Tag: Marco Gonzales
Yet more roster moves
The Mariners have made a few more roster moves today, continuing the season-long dance known as the Injury List Shuffle.
Sugoi! Kikuchi gem keeps Mariners above .500
Those don't look like walks to me—in fact, Straw, at least, should be another strikeout—and without that kind of umpiring Yusei's pitch count would likely have been low enough to get him through at least one more inning. That he mowed down the Astros so well despite that unpredictable moving strike zone is even more remarkable. As his countrymen might say, Sugoi desu ne.Yusei helped himself defensively too, fielding a Baltimore-chop off the bat of Yuli Gurriel following the one hit he allowed in exceptional fashion, sliding to catch the ball on one high bounce and throwing the runner out...
Game One: Through the looking glass
Game 1 of 162 is in the books, and it was ... weird. Fans in the stands, but only 9,000. Marco on the mound, but also Jeff Nelson and his tiny tiny strike zone behind the plate. Kevin Gausman pitching for the opposition as if he were Juan Marichal. And the Mariners coming back from 5-0 and 6-1 to win 8-7 in the 10th inning, a 10th inning in which free baserunners were used because reasons.
Previewing the '21 Mariners: Starting pitchers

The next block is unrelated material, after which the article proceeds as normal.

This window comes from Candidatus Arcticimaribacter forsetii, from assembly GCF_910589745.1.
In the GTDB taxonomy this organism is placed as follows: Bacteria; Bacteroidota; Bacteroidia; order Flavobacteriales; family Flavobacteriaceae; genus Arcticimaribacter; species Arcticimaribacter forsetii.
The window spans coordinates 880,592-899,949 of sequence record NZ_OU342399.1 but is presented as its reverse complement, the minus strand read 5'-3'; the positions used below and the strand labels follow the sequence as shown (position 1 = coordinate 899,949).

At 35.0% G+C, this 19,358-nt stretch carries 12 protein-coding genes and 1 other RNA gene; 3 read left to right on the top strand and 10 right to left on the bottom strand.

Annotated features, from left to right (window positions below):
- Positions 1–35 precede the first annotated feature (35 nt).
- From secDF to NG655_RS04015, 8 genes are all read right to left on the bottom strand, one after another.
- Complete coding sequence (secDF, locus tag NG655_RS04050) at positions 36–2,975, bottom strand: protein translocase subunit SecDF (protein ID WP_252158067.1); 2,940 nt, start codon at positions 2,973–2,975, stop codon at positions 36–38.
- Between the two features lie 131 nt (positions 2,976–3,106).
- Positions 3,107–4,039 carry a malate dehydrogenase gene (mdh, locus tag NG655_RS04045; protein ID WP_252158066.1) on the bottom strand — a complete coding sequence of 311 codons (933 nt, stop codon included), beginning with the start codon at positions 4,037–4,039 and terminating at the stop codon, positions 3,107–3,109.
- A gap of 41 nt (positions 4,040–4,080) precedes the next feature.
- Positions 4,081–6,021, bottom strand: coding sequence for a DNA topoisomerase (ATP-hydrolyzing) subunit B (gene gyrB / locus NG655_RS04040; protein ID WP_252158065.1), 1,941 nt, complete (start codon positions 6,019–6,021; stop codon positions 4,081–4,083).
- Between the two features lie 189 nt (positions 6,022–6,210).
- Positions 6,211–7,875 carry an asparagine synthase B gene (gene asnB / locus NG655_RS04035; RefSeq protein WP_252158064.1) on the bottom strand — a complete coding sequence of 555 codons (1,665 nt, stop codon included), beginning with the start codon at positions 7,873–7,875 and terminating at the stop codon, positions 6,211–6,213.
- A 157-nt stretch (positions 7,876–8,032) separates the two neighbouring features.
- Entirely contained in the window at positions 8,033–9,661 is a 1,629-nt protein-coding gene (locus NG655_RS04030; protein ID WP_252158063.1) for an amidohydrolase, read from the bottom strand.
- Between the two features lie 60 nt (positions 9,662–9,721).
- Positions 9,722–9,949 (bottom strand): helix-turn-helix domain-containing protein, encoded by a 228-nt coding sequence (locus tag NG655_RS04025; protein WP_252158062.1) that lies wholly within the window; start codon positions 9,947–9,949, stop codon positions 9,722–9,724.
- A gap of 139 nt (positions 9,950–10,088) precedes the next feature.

In last year's mini-season, the Mariners opted to use a six-man starting rotation rather than the customary five. There was some logic to this, mostly based on the fact that there was no minor-league baseball being played and the club didn't want to deprive the likes of Justin Dunn and Nick Margevicius of development time. Plus, with the strangeness of the interrupted spring, the long layoff, and fairly abrupt ramp-up to the brief 60-game season, giving the starters an extra day of rest each time through seemed like a reasonable precaution.
Let's try another live-ish blog of a game. These haven't been as interesting as I'd hoped when I've done them for prior contests, and I'm not sure what the best format for such things is, but what the hey, one more shot at it here.
Back to normal
So, yesterday's aberration was apparently just a one-time deal. In this afternoon's game between Your Seattle Mariners and the Los Angeles Dodgers, formula returned:
The Rangers are not tempting fate again with their roof, it's closed tonight. No heat-carried homers for you!
I missed last night's game (gee, too bad), but tonight is a Marco Gonzales night, so even though I cannot watch live, I will take in the entire thing on DVR-delay and do a not-really-live-but-same-basic-result blogging of the action. Let's snap this four-game losing skid, OK? Onward—DVR: Engage!
A few random thoughts/observations from tonight's 8-5 Mariner win over the Angels...
Game One thoughts
What do you know. The season really did start. Three weeks ago I'd have put money on it not starting, but then I should have had more faith in the abilities of Commissioner Manfred and the other Major League Baseball powers that be to ignore anything that might get in between them and money. Pandemic, shmandemic.
M's lose series to Orioles despite the unheralded greatness of Marco Gonzales